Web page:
Five things I learned from E3 2012
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2) Not Enough Has Changed
Let's face it, overall this may have been one of the most disappointing E3 conferences of all time. Yes there were a handful of standout games, but there was a distinct lack of huge announcements, and a giant pile of status quo.
Microsoft continued to peddle technology that makes the Xbox 360 more of a media device, and less of a game console. Xbox Smart Glass, a new tech which helps apps interact between consoles, phones, tablets, and PCs, seemed billed as a way to enhance apps like HBO Go and Netflix more than games.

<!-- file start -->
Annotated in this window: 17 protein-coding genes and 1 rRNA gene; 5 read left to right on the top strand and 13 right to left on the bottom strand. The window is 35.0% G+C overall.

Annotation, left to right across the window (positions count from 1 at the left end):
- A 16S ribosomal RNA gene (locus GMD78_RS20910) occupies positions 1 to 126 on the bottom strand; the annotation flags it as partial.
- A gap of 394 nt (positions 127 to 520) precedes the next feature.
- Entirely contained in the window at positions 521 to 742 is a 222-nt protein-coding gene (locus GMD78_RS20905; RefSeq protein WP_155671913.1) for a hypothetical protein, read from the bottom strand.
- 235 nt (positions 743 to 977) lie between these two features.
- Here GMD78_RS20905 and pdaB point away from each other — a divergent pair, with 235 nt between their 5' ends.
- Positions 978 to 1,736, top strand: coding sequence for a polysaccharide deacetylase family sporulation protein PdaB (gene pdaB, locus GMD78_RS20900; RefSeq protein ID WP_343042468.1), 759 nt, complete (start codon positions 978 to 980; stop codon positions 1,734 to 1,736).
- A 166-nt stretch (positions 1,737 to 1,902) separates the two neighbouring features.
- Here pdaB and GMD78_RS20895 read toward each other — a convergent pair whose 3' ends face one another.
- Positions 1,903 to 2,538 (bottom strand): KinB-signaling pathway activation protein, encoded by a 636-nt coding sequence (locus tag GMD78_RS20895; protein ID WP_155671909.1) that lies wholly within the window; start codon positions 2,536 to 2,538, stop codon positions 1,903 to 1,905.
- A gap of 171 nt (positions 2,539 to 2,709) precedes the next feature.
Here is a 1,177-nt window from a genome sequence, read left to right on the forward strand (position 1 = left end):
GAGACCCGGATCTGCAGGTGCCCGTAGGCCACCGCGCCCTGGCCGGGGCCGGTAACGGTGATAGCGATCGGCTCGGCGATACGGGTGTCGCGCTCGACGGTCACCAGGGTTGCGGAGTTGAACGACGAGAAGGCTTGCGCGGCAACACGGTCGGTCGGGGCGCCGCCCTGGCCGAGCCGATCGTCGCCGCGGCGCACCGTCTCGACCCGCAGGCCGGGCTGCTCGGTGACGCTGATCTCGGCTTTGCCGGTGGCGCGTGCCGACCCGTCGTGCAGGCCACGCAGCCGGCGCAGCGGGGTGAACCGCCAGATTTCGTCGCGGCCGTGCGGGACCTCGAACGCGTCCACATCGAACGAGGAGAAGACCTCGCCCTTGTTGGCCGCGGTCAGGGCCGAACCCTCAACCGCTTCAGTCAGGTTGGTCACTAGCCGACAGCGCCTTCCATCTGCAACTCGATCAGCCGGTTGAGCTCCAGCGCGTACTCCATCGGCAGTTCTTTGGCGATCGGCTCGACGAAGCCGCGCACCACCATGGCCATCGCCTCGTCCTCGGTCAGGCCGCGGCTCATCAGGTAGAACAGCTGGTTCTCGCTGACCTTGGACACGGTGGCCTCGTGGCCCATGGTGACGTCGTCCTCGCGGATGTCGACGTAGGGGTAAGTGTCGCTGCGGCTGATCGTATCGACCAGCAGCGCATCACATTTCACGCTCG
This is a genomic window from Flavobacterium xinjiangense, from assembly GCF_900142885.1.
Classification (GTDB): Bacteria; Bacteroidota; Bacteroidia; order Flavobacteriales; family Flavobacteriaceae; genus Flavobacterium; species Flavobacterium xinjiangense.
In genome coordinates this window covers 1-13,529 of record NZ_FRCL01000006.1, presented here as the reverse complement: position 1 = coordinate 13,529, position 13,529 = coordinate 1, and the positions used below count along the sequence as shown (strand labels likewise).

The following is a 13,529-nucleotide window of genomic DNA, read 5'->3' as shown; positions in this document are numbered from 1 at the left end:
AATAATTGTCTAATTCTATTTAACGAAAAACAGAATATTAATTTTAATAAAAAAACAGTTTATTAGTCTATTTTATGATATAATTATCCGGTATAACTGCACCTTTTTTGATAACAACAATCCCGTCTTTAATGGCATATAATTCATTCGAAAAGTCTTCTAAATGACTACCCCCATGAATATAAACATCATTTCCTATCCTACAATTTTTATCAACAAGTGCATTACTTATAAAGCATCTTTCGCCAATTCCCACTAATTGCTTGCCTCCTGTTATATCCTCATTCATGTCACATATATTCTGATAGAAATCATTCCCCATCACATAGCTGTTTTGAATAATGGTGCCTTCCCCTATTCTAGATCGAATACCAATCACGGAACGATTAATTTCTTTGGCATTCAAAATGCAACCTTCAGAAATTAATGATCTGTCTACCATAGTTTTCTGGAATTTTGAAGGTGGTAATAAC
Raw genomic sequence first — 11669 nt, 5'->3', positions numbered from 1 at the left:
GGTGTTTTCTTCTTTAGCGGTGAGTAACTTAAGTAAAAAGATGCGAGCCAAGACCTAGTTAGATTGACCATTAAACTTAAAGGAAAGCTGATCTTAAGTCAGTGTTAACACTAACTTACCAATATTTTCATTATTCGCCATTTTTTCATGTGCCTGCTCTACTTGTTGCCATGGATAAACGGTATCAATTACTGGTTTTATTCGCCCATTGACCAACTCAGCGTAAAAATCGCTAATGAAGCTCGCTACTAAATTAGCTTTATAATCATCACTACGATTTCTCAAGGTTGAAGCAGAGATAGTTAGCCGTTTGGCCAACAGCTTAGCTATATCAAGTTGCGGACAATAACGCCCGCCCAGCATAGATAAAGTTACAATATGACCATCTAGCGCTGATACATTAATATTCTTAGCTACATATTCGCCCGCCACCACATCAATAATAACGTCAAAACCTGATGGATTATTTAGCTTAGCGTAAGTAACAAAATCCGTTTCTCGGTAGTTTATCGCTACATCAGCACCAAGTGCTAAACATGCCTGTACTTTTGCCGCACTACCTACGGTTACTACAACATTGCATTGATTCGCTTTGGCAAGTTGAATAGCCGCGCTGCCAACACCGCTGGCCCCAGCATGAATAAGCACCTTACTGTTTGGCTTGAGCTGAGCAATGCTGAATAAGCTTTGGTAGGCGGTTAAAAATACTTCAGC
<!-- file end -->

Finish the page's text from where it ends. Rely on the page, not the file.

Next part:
Sony had one of the better conferences, but managed to totally lose the audience when they derailed any and all momentum to showcase a reading game for kids. Sony Wonderbook is an augmented reality game that combines children's book-level reading with visuals and Playstation Move controls. Sony seemed like the last of all the companies to waste conference time on the casual audience, but there they were, doing it anyway.
Then there was the Wii U. Nintendo stood as the only company with new hardware to show off at E3 and the entire conference was theirs if they wanted it. Unfortunately, it didn't seem like their hearts were in it this year, and the collection of games and Wii U tech on display was largely disappointing. It seemed that despite their claims to the contrary, Nintendo still focused on the casual market. Hardcore gamers were tossed scraps like a port of Arkham City, while the casual crowd got NintendoLand, a suite of simple games designed to showcase the hardware. That HD Zelda people have been pining for? Nowhere to be found.